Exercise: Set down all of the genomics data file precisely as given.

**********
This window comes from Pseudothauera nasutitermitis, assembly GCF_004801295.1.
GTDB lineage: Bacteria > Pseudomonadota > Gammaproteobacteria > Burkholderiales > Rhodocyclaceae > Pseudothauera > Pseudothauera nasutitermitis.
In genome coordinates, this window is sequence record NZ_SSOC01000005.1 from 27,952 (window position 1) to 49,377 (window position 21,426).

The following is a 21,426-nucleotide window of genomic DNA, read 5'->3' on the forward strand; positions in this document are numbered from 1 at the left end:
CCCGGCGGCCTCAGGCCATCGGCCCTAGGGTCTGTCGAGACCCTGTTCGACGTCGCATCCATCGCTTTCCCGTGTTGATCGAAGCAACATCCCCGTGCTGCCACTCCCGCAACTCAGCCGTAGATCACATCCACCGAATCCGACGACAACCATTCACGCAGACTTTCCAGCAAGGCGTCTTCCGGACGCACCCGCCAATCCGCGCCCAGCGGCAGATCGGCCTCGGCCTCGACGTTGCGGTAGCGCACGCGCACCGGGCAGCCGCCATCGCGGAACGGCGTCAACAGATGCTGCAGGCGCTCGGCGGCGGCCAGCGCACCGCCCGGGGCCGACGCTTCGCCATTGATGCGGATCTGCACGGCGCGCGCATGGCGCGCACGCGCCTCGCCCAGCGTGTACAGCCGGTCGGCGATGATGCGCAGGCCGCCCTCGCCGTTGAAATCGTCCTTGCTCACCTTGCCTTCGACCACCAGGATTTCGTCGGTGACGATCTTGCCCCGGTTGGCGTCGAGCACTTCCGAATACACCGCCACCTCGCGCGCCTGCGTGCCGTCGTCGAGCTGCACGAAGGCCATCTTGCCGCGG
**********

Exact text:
This window comes from Pseudothauera nasutitermitis, assembly GCF_004801295.1.
GTDB lineage: Bacteria > Pseudomonadota > Gammaproteobacteria > Burkholderiales > Rhodocyclaceae > Pseudothauera > Pseudothauera nasutitermitis.
In genome coordinates, this window is sequence record NZ_SSOC01000005.1 from 27,952 (window position 1) to 49,377 (window position 21,426).

The following is a 21,426-nucleotide window of genomic DNA, read 5'->3' on the forward strand; positions in this document are numbered from 1 at the left end:
CCCGGCGGCCTCAGGCCATCGGCCCTAGGGTCTGTCGAGACCCTGTTCGACGTCGCATCCATCGCTTTCCCGTGTTGATCGAAGCAACATCCCCGTGCTGCCACTCCCGCAACTCAGCCGTAGATCACATCCACCGAATCCGACGACAACCATTCACGCAGACTTTCCAGCAAGGCGTCTTCCGGACGCACCCGCCAATCCGCGCCCAGCGGCAGATCGGCCTCGGCCTCGACGTTGCGGTAGCGCACGCGCACCGGGCAGCCGCCATCGCGGAACGGCGTCAACAGATGCTGCAGGCGCTCGGCGGCGGCCAGCGCACCGCCCGGGGCCGACGCTTCGCCATTGATGCGGATCTGCACGGCGCGCGCATGGCGCGCACGCGCCTCGCCCAGCGTGTACAGCCGGTCGGCGATGATGCGCAGGCCGCCCTCGCCGTTGAAATCGTCCTTGCTCACCTTGCCTTCGACCACCAGGATTTCGTCGGTGACGATCTTGCCCCGGTTGGCGTCGAGCACTTCCGAATACACCGCCACCTCGCGCGCCTGCGTGCCGTCGTCGAGCTGCACGAAGGCCATCTTGCCGCGG